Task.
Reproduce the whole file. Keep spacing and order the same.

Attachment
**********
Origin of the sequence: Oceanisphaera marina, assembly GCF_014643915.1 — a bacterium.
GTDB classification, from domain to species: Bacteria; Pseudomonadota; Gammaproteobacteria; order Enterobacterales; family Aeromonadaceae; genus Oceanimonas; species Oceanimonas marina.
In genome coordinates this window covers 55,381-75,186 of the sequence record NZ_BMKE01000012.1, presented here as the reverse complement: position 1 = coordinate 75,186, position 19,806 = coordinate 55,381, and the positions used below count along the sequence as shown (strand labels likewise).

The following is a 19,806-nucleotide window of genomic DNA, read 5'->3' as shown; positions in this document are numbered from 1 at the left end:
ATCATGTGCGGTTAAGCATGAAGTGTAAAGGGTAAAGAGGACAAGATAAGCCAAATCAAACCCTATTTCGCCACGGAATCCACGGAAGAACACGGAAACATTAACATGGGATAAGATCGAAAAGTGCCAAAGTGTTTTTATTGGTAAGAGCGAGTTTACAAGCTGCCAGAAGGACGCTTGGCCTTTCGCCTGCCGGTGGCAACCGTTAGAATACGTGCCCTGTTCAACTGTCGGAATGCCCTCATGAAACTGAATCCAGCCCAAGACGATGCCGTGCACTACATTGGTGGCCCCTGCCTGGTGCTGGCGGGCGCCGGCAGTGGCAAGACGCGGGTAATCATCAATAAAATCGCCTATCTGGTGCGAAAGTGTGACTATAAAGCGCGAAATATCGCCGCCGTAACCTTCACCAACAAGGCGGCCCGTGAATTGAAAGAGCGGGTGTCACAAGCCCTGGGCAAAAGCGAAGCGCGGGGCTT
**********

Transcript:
Origin of the sequence: Oceanisphaera marina, assembly GCF_014643915.1 — a bacterium.
GTDB classification, from domain to species: Bacteria; Pseudomonadota; Gammaproteobacteria; order Enterobacterales; family Aeromonadaceae; genus Oceanimonas; species Oceanimonas marina.
In genome coordinates this window covers 55,381-75,186 of the sequence record NZ_BMKE01000012.1, presented here as the reverse complement: position 1 = coordinate 75,186, position 19,806 = coordinate 55,381, and the positions used below count along the sequence as shown (strand labels likewise).

The following is a 19,806-nucleotide window of genomic DNA, read 5'->3' as shown; positions in this document are numbered from 1 at the left end:
ATCATGTGCGGTTAAGCATGAAGTGTAAAGGGTAAAGAGGACAAGATAAGCCAAATCAAACCCTATTTCGCCACGGAATCCACGGAAGAACACGGAAACATTAACATGGGATAAGATCGAAAAGTGCCAAAGTGTTTTTATTGGTAAGAGCGAGTTTACAAGCTGCCAGAAGGACGCTTGGCCTTTCGCCTGCCGGTGGCAACCGTTAGAATACGTGCCCTGTTCAACTGTCGGAATGCCCTCATGAAACTGAATCCAGCCCAAGACGATGCCGTGCACTACATTGGTGGCCCCTGCCTGGTGCTGGCGGGCGCCGGCAGTGGCAAGACGCGGGTAATCATCAATAAAATCGCCTATCTGGTGCGAAAGTGTGACTATAAAGCGCGAAATATCGCCGCCGTAACCTTCACCAACAAGGCGGCCCGTGAATTGAAAGAGCGGGTGTCACAAGCCCTGGGCAAAAGCGAAGCGCGGGGCTT